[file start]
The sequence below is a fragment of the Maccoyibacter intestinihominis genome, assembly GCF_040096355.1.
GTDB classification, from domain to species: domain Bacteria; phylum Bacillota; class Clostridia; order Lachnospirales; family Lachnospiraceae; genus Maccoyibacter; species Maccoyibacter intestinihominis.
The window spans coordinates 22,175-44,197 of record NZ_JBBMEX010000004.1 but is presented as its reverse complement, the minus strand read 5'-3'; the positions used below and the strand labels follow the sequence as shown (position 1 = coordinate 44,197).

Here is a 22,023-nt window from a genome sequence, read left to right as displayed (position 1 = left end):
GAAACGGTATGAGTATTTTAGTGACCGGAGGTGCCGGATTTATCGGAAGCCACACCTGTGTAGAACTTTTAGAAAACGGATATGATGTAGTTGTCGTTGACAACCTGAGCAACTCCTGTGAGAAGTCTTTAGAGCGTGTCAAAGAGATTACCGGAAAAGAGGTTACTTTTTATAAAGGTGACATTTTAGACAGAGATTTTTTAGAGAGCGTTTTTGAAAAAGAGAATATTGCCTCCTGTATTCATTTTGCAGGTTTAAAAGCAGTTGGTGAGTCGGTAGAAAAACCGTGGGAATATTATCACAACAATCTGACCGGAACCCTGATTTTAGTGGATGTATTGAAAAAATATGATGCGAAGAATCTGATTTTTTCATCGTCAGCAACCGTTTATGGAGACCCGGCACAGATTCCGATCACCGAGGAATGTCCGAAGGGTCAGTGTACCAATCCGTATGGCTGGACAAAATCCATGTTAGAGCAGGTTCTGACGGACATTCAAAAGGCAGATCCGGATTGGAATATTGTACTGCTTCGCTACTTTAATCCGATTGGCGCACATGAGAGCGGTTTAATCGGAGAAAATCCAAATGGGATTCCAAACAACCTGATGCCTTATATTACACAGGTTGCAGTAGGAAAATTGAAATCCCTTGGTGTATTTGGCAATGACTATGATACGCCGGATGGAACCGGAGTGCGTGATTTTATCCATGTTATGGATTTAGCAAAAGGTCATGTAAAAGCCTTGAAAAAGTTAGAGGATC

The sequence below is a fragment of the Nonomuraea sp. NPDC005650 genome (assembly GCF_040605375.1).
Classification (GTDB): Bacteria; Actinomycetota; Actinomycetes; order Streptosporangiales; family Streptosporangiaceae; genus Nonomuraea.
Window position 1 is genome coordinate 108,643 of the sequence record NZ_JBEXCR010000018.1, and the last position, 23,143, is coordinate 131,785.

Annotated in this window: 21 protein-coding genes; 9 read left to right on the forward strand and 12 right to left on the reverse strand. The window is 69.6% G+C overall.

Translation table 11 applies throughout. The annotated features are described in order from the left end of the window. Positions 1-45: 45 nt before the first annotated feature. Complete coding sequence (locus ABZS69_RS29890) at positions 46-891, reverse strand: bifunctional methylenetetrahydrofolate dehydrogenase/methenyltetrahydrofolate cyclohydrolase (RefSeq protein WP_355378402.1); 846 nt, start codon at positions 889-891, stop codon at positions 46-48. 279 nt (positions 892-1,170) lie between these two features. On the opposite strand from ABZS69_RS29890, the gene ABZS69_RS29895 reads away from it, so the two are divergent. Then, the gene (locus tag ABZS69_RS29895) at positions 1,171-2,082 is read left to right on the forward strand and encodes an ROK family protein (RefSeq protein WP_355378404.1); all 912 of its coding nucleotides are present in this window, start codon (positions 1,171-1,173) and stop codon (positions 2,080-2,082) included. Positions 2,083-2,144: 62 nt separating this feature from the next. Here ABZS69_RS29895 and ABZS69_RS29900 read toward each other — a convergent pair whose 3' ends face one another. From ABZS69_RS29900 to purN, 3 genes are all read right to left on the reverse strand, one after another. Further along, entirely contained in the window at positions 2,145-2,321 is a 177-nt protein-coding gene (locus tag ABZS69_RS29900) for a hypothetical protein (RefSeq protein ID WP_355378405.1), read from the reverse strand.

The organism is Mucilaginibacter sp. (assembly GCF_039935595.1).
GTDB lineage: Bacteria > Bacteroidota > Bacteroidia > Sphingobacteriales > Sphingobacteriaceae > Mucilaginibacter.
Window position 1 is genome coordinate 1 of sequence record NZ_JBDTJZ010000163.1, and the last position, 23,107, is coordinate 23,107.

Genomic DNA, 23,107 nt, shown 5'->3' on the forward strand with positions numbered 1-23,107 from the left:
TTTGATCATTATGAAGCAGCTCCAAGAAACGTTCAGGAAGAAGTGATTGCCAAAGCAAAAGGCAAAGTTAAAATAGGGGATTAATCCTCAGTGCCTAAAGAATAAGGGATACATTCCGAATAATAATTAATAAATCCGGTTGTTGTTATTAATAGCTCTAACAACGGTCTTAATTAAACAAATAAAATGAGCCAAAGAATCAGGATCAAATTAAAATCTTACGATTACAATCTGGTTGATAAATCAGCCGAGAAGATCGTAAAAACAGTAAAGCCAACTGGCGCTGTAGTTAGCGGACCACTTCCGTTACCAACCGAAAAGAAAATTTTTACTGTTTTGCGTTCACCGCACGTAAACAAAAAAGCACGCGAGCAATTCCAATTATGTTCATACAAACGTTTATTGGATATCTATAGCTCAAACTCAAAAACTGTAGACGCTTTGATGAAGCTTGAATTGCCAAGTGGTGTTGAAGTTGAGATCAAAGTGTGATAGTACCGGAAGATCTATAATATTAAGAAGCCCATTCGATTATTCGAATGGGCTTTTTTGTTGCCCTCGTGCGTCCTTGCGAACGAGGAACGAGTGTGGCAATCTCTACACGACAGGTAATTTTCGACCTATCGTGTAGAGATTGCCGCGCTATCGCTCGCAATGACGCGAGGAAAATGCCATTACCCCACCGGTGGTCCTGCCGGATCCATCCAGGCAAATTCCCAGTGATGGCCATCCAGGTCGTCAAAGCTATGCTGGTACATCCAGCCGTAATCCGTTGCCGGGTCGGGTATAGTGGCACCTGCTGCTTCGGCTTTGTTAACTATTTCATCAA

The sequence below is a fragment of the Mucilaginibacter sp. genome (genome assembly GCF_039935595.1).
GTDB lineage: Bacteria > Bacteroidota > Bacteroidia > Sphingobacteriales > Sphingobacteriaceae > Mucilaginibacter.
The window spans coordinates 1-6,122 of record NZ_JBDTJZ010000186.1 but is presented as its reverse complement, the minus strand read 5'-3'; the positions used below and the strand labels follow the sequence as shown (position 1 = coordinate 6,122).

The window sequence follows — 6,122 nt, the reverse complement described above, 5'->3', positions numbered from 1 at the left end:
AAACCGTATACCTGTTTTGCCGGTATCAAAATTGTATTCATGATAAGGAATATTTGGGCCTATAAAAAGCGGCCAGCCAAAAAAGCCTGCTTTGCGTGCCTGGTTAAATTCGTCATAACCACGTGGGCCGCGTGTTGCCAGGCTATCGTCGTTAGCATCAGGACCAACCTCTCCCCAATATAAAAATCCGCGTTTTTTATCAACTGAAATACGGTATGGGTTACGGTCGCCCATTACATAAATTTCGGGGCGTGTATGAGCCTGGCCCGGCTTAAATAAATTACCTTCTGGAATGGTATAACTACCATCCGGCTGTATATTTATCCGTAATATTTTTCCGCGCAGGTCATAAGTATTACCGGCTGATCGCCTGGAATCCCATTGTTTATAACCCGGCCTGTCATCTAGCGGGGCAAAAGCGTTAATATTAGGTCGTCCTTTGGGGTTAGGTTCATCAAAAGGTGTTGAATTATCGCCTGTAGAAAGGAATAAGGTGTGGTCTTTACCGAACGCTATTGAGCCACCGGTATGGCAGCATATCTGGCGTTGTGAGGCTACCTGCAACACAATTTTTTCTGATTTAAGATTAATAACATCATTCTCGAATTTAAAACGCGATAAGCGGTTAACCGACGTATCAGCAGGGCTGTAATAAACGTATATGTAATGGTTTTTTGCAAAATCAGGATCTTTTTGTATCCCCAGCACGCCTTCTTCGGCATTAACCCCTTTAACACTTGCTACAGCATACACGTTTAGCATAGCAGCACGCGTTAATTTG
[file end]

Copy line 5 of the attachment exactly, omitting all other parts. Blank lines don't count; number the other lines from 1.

GAAACGGTATGAGTATTTTAGTGACCGGAGGTGCCGGATTTATCGGAAGCCACACCTGTGTAGAACTTTTAGAAAACGGATATGATGTAGTTGTCGTTGACAACCTGAGCAACTCCTGTGAGAAGTCTTTAGAGCGTGTCAAAGAGATTACCGGAAAAGAGGTTACTTTTTATAAAGGTGACATTTTAGACAGAGATTTTTTAGAGAGCGTTTTTGAAAAAGAGAATATTGCCTCCTGTATTCATTTTGCAGGTTTAAAAGCAGTTGGTGAGTCGGTAGAAAAACCGTGGGAATATTATCACAACAATCTGACCGGAACCCTGATTTTAGTGGATGTATTGAAAAAATATGATGCGAAGAATCTGATTTTTTCATCGTCAGCAACCGTTTATGGAGACCCGGCACAGATTCCGATCACCGAGGAATGTCCGAAGGGTCAGTGTACCAATCCGTATGGCTGGACAAAATCCATGTTAGAGCAGGTTCTGACGGACATTCAAAAGGCAGATCCGGATTGGAATATTGTACTGCTTCGCTACTTTAATCCGATTGGCGCACATGAGAGCGGTTTAATCGGAGAAAATCCAAATGGGATTCCAAACAACCTGATGCCTTATATTACACAGGTTGCAGTAGGAAAATTGAAATCCCTTGGTGTATTTGGCAATGACTATGATACGCCGGATGGAACCGGAGTGCGTGATTTTATCCATGTTATGGATTTAGCAAAAGGTCATGTAAAAGCCTTGAAAAAGTTAGAGGATC